They are building at Har Homa. The round hill, once forested, is now a hive of muddy streets, of men in hardhats shouting over the pneumatic thumping hammers and grinding cement mixers and the big shovels growling on tank treads. Tall spindly yellow cranes rise above the dense throng of apartment towers in every stage of construction—from empty-eyed concrete shells, to stone-faced buildings with windows and mailboxes and elevators waiting for moving crews, to the buildings, higher on the hill, where real residents have already put flowerboxes on balconies. Developers' signs decorate the streets like picket signs above a demonstration. Long bundles of steel rods for reinforcing concrete lie on muddy lots. Below the lowest ring road around the hill, in the wadi, olive trees still grow on ancient terraces lushly green from winter rain, but the terraces' day will come, because all of the frenzy and concrete visible today constitute only the first third of the planned Israeli neighborhood...

The Next Middle East Policy

President Bush's Middle East policy has been a return to the Cold War misconception that ignores local rivalries. His successor, Democrat or Republican, has to do better.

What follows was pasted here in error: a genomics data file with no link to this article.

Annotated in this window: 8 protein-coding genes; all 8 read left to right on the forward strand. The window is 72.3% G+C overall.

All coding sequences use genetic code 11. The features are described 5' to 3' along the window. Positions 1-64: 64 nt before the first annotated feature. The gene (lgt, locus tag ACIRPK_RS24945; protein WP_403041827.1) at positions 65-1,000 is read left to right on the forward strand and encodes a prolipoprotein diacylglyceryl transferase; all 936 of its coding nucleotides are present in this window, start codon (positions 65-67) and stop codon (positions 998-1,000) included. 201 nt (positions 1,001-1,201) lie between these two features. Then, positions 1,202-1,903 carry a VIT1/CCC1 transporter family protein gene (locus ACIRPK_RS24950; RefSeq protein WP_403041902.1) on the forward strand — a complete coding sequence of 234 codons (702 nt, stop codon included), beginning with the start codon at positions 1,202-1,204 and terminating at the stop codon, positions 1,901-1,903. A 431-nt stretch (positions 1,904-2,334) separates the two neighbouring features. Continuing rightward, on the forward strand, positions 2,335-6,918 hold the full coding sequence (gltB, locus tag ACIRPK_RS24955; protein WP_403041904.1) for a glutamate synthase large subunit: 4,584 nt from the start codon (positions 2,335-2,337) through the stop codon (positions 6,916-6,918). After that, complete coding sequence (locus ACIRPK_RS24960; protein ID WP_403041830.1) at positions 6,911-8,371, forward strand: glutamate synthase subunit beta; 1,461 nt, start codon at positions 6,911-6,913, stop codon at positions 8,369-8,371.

Ever since it turned out that Saddam Hussein's supposed weapons of mass destruction were the equivalent of a toy pistol in a bank robber's hand, people have wondered why he maintained the illusion. The suggestion I've heard in café conversations in Jerusalem always made most sense to me: Saddam was much more scared of Iran than of the United States, and wanted at least the silhouette of a deterrent. This was a bad gamble, but then so was invading Iran in 1980 and Kuwait in 1990. To the extent that the Bush administration convinced itself, and not just the public, that the toy was real, it failed to consider what the Middle East looked like from the inside. It regarded Iran and Iraq as co-members of an anti-American "axis of evil." But Saddam had more enemies than just America. And rulers of Mesopotamia have been afraid of Persia for much longer than the United States has been part of the picture. So I got a certain satisfaction when Ilan Goldenberg of the National Security Network...

What Does It Mean To Be the Pro-Israel Candidate?